As the book moves closer to the end and Sophia begins to teach Peter more lessons, the book becomes a bit more preachy. There is a tenuous line in works of fiction like this one. On one hand, the author wants to tell a good story. On the other hand, the author clearly wants to offer some wisdom and teaching within the story. There are stories where the wisdom is deeper beneath the surface, such as Tolkien’s Lord of the Rings or Marilynne Robinson’s Gilead. And there are stories where the wisdom is on the surface, more clearly allegorical, such as Lewis’ Narnia series or William Young’s The Shack. There is nothing inherently wrong with either type of story.
That said, the fiction reader in me wanted more story. I was intrigued with this world and wanted to explore it more. How did global climate change affect the politics? How did the church shrink over the years? There were even a few terms Alexander did not really define. Religion is called “metafiz” and I’m curious where that term came from. There are still male and female, but the prefix “ro” is added which hints at wider cultural acceptance of gender diversity. I think, as the story Alexander wanted to tell goes, the world-building was sufficient. My personal preference is that I wanted more.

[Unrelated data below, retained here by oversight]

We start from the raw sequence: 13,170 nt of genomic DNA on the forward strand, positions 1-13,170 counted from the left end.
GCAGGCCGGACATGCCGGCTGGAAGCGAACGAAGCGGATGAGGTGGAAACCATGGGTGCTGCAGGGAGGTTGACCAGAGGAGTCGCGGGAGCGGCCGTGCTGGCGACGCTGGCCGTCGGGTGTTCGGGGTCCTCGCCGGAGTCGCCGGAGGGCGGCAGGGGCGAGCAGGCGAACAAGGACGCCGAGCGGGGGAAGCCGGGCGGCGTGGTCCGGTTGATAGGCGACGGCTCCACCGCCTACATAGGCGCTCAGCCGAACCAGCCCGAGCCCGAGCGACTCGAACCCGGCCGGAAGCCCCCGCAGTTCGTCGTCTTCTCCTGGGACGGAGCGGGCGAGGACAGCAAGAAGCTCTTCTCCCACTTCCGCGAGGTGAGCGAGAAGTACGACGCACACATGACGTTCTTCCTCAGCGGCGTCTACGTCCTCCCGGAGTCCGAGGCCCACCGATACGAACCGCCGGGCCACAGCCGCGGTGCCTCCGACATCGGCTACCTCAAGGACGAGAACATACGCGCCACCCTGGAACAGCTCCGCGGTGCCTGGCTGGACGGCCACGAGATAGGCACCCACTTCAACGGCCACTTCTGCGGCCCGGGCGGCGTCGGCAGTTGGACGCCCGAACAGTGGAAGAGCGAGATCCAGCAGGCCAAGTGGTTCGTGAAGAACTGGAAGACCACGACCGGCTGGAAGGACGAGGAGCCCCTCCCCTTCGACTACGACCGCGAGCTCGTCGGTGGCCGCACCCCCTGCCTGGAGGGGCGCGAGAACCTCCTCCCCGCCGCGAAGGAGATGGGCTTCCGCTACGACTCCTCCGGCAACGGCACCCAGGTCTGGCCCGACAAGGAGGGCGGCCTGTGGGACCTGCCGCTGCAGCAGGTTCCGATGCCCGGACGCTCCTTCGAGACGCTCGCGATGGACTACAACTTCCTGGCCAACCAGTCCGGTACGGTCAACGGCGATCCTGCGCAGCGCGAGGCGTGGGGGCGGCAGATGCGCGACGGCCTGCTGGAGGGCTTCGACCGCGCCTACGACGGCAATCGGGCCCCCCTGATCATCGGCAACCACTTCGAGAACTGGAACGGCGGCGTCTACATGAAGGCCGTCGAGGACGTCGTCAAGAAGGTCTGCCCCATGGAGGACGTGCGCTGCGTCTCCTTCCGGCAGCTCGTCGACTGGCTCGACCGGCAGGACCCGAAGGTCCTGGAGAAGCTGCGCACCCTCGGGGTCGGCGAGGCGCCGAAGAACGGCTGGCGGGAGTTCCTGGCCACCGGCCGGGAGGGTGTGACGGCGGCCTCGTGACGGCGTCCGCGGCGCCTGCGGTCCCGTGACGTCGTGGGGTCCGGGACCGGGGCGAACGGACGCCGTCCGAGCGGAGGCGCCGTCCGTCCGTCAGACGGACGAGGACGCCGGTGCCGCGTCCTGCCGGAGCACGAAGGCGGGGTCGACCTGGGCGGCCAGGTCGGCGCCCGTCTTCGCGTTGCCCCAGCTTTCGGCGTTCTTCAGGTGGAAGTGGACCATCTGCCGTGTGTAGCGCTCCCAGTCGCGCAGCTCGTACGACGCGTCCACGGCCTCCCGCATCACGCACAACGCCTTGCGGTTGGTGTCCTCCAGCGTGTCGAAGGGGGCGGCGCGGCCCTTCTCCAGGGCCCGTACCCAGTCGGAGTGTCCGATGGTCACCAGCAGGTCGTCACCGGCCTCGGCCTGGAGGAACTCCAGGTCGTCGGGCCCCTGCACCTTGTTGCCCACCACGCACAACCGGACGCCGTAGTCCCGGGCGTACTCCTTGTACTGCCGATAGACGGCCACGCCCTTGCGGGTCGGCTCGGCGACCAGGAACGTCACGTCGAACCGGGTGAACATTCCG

I’d say Alexander’s book is more on the Narnia/Shack side of the divide. Again, there’s nothing wrong with this. Alexander’s book rises above much of what goes under the name “Christian fiction.” I imagine most readers of Christian fiction would suspect Alexander of heresy or questionable theology at least. Its not a book for the Left Behind and Frank Peretti fans of the world (a statement which, I guess, betrays my own limited knowledge of Christian fiction today). Its more imaginative and Alexander pushes the boundaries of what’s traditional and accepted; this is the whole point of Sophia’s teaching. You might say this is Christian fiction for more progressive Christians who usually balk at “Christian fiction.”
Overall then, this is an engaging book. Both the story itself and the lessons within are great. I wish there had been a bit more to the story, but that’s personal preference.
Postscript – I feel I have spent my adult life working in churches and ministries always on the brink of ceasing to exist. I am part of a tiny campus ministry organization that yearly struggles to raise enough to pay all our salaries. I grew up in a small church and the church I go to now has shrunk from its peak a few years back. I sometimes look to more established churches and wonder why I’m not them. In this, I resonate with Peter and I think anyone who has felt like a failure or part of a failed movement would especially resonate with Peter.
Disclosure of Material Connection: I received this book free from the author and/or publisher through the Speakeasy blogging book review network. I was not required to write a positive review. The opinions I have expressed are my own. I am disclosing this in accordance with the Federal Trade Commission’s 16 CFR,Part 255.